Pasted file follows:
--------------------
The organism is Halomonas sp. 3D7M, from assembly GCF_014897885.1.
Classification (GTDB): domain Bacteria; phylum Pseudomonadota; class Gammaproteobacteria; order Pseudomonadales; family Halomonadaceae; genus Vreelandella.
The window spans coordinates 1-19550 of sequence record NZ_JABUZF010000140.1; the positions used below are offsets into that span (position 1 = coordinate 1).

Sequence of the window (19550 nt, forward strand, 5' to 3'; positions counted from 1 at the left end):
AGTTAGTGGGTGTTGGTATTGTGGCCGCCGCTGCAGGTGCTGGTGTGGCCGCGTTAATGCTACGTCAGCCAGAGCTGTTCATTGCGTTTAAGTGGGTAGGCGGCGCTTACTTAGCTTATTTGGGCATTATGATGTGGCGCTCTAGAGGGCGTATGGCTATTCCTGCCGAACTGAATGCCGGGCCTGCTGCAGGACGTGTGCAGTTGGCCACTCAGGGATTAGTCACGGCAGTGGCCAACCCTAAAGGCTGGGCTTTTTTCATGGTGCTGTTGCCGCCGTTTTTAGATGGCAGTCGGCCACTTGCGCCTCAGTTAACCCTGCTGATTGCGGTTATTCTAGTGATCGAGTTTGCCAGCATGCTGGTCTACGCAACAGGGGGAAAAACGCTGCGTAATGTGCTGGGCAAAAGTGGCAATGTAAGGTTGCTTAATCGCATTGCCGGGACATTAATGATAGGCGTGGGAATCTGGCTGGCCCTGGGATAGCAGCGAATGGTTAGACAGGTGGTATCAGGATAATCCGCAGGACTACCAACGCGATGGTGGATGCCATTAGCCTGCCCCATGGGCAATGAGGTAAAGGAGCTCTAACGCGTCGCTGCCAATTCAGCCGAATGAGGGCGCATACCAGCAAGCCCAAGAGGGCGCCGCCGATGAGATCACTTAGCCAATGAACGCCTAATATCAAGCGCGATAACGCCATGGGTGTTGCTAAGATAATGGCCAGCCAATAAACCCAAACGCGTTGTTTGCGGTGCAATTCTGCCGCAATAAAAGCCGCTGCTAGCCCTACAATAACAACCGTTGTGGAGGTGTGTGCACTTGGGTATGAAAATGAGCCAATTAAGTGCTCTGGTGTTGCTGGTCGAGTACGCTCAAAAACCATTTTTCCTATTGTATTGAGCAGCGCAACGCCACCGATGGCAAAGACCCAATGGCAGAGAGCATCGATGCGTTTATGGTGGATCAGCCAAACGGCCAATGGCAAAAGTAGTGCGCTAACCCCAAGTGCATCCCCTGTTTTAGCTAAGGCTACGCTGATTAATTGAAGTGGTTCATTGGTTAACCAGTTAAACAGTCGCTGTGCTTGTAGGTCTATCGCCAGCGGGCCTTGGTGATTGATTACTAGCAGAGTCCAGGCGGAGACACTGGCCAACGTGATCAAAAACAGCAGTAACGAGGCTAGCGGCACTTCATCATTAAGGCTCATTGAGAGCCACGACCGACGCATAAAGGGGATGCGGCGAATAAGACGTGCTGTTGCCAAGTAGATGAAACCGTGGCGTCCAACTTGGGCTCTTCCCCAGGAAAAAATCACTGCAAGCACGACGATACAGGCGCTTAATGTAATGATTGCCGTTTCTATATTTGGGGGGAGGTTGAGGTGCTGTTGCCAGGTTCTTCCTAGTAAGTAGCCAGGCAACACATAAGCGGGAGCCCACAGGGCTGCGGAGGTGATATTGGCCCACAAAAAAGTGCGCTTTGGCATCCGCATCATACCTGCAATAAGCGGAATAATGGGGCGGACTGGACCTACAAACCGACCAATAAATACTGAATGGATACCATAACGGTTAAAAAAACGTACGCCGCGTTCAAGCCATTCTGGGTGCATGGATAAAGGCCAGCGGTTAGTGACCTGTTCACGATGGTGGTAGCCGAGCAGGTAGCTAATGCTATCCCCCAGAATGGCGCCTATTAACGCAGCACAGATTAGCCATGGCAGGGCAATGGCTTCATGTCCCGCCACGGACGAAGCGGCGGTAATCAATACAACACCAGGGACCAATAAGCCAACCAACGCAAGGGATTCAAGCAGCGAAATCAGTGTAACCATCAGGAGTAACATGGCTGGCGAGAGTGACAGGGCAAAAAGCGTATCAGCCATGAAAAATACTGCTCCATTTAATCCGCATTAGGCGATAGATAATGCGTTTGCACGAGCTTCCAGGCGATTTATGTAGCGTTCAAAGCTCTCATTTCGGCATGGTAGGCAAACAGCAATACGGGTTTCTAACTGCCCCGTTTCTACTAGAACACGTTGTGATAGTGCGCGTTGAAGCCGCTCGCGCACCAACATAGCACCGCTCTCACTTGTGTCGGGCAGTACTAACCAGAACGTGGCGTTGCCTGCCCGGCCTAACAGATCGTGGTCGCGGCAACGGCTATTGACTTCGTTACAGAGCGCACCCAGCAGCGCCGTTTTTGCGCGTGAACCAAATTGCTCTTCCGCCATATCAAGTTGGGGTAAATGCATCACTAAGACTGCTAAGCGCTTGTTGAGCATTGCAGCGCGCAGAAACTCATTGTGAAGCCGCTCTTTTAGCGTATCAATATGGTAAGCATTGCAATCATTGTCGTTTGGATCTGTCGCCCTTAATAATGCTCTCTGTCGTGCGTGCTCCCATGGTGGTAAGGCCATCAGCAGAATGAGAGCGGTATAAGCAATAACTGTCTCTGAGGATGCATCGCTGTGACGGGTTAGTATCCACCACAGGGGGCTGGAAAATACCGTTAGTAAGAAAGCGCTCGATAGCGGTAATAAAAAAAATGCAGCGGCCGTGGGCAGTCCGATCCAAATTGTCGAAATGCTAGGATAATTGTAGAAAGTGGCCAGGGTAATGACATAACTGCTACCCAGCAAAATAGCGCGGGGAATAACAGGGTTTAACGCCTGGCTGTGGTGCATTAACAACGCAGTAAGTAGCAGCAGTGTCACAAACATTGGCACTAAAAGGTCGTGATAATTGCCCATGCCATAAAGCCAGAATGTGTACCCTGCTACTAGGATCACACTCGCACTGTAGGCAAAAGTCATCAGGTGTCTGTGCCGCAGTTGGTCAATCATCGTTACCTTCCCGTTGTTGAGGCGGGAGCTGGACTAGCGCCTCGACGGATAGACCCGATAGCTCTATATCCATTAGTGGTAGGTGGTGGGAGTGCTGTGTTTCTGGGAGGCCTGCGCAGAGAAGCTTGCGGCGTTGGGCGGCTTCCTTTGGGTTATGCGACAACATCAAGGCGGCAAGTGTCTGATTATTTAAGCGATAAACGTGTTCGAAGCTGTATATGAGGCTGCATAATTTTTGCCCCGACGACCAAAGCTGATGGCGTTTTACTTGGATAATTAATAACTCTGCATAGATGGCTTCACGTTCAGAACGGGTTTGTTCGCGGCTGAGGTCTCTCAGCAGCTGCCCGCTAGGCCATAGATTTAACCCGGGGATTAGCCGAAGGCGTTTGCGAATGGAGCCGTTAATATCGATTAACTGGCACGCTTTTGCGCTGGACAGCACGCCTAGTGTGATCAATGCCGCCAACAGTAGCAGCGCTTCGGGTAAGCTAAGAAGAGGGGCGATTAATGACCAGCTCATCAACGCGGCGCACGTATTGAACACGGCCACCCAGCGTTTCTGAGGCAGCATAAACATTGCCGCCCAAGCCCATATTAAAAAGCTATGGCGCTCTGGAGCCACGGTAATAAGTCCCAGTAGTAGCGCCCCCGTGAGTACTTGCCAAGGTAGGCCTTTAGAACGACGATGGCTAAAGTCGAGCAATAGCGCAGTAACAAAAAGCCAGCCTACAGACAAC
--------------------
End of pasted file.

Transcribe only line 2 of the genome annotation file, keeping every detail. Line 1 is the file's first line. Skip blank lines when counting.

Classification (GTDB): domain Bacteria; phylum Pseudomonadota; class Gammaproteobacteria; order Pseudomonadales; family Halomonadaceae; genus Vreelandella.